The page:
Balancing a Brand & Community Members

logo_chevyLast week, the main focus of the #cmgrclass readings were focused on the role of community members and the art of enticing members who will benefit your brand.  In her post 5 Questions to Ask Before Starting a Community Campaign, Deb Ng explores the delicate give-and-take relationship a community manager has to keep in balance between advancing the brand and doing right by community members. She identifies these five questions as the following:

  1. How will this benefit our community?
  2. How will our community react?
  3. Can our community afford this?
  4. What is the worst-case scenario?
  5. How much work will my community have to do?

From my experience, it’s the first two questions of the five that are most important in establishing whether a certain community campaign is one that should, in fact, be launched. By looking at two cases, one for each question, this may become more readily apparent.

The first question of “how will this benefit our community” ensures that the community manager considers that there is some incentive or reward for community advocates to take that extra step, or spur more conversation on social networks. While community campaigns are launched with the intent of bettering the brand and increasing sales, there should be another focus of what community members are getting in return for their efforts.

For example, geolocation service app Scvngr paired up with Chevy in 2011 to launch a car giveaway competition. The competition was run in 27 cities across the US, and in order to compete Scvngr users had to participate in as many of Scvngr’s location-based challenges in their cities as possible. This campaign, though primarily geared towards increasing brand awareness for the 2012 Chevy Sonic Sedan 2LT (the car that was giving to a prize to each winning team), it simultaneously drove brand awareness for Scvngr and offered a considerable prize to active participants. Little advertising was done to promote this campaign, and most of the hype and participation was driven by engaged community members. In this scenario, the brands found an ideal balance between a brand-centric and user-reward model, driving brand awareness while satisfying community members simultaneously.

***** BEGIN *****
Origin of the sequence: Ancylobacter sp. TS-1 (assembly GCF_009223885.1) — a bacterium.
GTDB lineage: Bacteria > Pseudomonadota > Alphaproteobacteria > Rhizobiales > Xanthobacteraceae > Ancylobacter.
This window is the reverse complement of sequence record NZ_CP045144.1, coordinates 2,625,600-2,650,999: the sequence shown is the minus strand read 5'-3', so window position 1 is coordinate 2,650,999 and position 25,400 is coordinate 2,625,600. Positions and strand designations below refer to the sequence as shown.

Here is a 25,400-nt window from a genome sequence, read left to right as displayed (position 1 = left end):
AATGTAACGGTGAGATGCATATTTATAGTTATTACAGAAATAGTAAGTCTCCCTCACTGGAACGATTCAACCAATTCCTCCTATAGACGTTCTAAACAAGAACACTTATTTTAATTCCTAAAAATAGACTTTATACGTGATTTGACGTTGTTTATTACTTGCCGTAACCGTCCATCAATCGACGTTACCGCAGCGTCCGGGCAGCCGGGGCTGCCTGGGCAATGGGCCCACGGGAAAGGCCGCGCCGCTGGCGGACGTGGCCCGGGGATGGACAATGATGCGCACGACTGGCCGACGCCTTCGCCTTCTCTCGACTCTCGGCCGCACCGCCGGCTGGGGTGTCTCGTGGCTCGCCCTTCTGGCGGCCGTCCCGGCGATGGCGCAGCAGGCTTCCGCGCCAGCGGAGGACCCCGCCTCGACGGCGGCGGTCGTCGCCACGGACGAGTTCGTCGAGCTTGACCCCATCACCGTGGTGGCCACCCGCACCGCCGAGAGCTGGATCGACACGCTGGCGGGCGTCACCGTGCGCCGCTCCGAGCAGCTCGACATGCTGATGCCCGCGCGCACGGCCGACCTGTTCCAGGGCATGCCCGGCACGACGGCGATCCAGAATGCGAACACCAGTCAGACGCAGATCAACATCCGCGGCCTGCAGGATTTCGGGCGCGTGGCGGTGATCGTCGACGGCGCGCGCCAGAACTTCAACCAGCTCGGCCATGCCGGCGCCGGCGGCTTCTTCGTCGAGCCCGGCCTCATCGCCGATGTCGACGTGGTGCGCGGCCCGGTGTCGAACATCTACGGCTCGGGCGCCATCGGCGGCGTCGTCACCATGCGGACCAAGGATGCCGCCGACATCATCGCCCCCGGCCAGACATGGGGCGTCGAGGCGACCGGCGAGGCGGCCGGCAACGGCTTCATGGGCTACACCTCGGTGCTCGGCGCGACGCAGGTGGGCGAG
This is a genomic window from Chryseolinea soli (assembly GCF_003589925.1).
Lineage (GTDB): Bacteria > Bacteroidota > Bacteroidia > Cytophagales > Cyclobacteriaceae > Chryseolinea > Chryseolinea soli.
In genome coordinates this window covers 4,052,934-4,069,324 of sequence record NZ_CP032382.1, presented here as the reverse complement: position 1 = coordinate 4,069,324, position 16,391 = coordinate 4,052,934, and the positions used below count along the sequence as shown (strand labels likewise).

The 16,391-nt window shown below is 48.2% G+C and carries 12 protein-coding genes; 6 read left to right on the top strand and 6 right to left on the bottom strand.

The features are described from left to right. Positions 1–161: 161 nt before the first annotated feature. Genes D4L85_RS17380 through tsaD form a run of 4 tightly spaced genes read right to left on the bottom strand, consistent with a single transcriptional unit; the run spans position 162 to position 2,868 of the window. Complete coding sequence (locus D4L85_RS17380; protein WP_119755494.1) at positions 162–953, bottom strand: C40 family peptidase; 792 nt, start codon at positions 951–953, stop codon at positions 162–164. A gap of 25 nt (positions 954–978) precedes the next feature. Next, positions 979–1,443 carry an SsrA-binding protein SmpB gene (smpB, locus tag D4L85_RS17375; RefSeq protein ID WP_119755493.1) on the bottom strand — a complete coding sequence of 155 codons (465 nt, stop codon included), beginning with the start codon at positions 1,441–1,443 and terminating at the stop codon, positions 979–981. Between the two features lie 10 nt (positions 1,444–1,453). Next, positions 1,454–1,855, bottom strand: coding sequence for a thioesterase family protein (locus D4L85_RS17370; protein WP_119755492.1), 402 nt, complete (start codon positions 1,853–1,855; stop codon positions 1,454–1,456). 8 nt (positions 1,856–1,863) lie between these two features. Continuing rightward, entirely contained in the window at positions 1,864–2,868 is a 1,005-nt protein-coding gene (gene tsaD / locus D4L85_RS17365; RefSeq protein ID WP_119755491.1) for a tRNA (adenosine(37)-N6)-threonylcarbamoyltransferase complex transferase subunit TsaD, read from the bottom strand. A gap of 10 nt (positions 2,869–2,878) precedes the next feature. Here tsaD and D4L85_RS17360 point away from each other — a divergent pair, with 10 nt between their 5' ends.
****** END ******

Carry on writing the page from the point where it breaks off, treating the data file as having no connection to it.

The question of “how will our community react” takes into consideration how a campaign will be received by the members of community. Ill-founded campaigns can offend community members or just plain old annoy them. Campaigns that are intrusive and not well received by the community will fail because few community members will actually participate in them. One campaign that was successfully due to paying particular mind to question #5 (How much work will my community have to do?) but widely acknowledged as being intrusive is the e-mail campaign launched by Obama for America in the campaign for the 2012 presidential election.

The e-mail campaign, deployed to keep voters informed and solicit money, was effective in raising funds thanks to a very conveniently placed “Quick Donate $3” button on every fundraising e-mail. On a whole, however, the campaign was viewed as one half step above spamming. Sending e-mails with a subject line of “hey” or other non-specific lines numerous times a day was not taken favorably by those on the campaign’s e-mail list. Though this dynamite-fishing technique may have been effective in raising funds, it may also have alienated members of the community who may have otherwise been better and louder advocates.

Although I identify questions 1 and 2 as the most crucial in planning a community campaign, taking all five into consideration is of particular value. If a community manager can favorably answer each of the questions (as the managers of the Scvngr/Chevy campaign could) the endeavor will most likely lead to satisfied community members, more brand awareness, and subsequently, more sales.

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